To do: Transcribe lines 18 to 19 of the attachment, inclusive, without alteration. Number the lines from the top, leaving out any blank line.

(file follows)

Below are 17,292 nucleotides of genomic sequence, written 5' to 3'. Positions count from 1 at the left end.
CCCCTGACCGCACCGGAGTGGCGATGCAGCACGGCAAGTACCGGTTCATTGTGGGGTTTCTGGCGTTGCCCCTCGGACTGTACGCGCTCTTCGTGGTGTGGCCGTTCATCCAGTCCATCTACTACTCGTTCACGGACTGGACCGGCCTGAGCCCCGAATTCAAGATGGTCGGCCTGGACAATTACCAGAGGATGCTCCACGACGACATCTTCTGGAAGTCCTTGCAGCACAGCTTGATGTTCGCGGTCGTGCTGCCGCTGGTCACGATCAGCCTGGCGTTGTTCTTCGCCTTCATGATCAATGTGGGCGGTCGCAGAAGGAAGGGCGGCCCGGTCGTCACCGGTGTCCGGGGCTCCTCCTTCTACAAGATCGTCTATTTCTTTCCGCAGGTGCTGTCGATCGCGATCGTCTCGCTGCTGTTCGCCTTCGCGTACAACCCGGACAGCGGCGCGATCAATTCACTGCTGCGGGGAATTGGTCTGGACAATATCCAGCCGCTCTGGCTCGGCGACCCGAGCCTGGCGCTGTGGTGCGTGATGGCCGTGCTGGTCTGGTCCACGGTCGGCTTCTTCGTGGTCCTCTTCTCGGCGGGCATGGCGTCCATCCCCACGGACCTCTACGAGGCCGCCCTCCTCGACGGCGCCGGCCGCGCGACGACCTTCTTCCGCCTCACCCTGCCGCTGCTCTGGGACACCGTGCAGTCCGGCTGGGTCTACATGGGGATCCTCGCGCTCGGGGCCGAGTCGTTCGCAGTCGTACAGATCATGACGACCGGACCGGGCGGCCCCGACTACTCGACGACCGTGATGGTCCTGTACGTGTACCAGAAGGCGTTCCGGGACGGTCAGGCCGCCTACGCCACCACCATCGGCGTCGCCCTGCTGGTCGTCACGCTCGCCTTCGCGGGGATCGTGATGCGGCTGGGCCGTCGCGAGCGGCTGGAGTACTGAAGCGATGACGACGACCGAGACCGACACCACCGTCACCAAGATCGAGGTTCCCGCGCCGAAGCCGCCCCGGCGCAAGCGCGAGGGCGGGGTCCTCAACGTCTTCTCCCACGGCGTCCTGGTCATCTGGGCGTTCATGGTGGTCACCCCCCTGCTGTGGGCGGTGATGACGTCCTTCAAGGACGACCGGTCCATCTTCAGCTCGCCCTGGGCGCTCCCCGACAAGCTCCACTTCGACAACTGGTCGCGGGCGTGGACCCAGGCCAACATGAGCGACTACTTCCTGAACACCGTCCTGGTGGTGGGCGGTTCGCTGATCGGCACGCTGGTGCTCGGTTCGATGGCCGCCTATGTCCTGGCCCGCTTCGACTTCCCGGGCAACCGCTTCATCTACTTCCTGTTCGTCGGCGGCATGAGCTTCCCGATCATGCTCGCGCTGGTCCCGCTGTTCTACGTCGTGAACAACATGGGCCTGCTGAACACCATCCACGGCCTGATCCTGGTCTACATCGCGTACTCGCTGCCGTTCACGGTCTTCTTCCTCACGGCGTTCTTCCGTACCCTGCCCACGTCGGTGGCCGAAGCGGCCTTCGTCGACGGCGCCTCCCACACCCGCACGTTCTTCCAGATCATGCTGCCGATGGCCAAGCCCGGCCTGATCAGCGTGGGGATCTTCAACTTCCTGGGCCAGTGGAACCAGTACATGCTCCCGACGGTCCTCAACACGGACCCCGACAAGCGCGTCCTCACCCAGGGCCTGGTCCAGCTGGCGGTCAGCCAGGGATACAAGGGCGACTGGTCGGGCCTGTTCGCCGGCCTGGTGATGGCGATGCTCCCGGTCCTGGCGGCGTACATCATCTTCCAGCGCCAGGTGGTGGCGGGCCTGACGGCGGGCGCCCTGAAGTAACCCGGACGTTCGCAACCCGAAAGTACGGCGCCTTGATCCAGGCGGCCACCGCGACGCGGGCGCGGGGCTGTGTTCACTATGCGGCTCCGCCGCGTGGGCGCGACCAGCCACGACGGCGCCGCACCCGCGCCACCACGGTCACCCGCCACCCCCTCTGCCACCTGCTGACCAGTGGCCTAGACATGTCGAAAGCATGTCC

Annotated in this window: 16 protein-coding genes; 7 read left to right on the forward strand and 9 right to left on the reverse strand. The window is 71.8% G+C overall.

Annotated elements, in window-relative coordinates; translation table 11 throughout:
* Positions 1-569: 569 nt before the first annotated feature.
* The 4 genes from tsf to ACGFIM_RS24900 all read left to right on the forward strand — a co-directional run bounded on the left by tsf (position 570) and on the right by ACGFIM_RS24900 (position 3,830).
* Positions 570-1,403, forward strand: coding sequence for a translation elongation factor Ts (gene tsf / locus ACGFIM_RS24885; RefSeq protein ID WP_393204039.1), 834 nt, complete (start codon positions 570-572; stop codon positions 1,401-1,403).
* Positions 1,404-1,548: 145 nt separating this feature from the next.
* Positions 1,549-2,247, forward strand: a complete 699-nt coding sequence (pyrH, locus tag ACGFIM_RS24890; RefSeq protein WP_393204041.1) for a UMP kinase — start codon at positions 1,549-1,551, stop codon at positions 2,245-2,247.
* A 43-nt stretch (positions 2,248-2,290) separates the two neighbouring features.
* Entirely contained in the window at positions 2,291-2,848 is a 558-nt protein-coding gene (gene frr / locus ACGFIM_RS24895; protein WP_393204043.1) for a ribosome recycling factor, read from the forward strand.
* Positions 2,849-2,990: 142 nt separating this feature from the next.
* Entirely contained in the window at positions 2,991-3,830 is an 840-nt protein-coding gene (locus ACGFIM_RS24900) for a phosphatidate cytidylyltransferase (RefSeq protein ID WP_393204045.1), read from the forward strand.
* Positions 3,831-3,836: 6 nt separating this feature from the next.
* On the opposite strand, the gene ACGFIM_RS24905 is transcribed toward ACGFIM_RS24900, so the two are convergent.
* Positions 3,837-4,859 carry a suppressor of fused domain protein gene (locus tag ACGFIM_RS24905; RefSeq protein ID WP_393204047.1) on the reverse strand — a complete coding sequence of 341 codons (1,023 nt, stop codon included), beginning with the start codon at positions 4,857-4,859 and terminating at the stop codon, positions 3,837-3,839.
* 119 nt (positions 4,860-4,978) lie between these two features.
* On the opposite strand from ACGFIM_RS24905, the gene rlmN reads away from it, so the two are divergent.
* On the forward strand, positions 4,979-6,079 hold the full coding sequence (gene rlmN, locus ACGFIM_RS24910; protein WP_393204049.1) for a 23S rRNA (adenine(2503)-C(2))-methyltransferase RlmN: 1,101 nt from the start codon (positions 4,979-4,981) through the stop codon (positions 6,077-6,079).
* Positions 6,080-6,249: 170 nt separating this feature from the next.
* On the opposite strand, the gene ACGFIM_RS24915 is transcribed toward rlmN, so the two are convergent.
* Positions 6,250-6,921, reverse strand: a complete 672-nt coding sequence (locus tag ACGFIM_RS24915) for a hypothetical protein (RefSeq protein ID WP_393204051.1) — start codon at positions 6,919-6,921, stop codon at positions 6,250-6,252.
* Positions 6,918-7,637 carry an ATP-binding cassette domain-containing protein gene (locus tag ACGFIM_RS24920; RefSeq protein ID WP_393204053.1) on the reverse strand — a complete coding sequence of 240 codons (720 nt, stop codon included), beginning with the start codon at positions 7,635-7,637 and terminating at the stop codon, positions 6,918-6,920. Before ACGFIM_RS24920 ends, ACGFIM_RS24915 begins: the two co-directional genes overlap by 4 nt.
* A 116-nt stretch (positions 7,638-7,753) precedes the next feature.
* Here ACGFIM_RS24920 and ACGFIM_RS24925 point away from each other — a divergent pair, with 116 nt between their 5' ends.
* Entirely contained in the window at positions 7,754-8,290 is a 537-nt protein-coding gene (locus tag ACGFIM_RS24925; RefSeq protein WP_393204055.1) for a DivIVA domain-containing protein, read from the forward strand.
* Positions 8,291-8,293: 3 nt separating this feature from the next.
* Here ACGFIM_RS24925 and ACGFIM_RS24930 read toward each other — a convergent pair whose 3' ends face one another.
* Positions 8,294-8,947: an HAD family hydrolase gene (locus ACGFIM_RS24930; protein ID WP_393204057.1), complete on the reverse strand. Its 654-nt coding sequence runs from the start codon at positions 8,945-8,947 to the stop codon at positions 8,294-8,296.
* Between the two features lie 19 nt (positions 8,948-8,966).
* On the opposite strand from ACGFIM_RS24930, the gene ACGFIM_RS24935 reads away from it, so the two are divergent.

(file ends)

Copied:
* On the opposite strand from ACGFIM_RS24905, the gene rlmN reads away from it, so the two are divergent.
* On the forward strand, positions 4,979-6,079 hold the full coding sequence (gene rlmN, locus ACGFIM_RS24910; protein WP_393204049.1) for a 23S rRNA (adenine(2503)-C(2))-methyltransferase RlmN: 1,101 nt from the start codon (positions 4,979-4,981) through the stop codon (positions 6,077-6,079).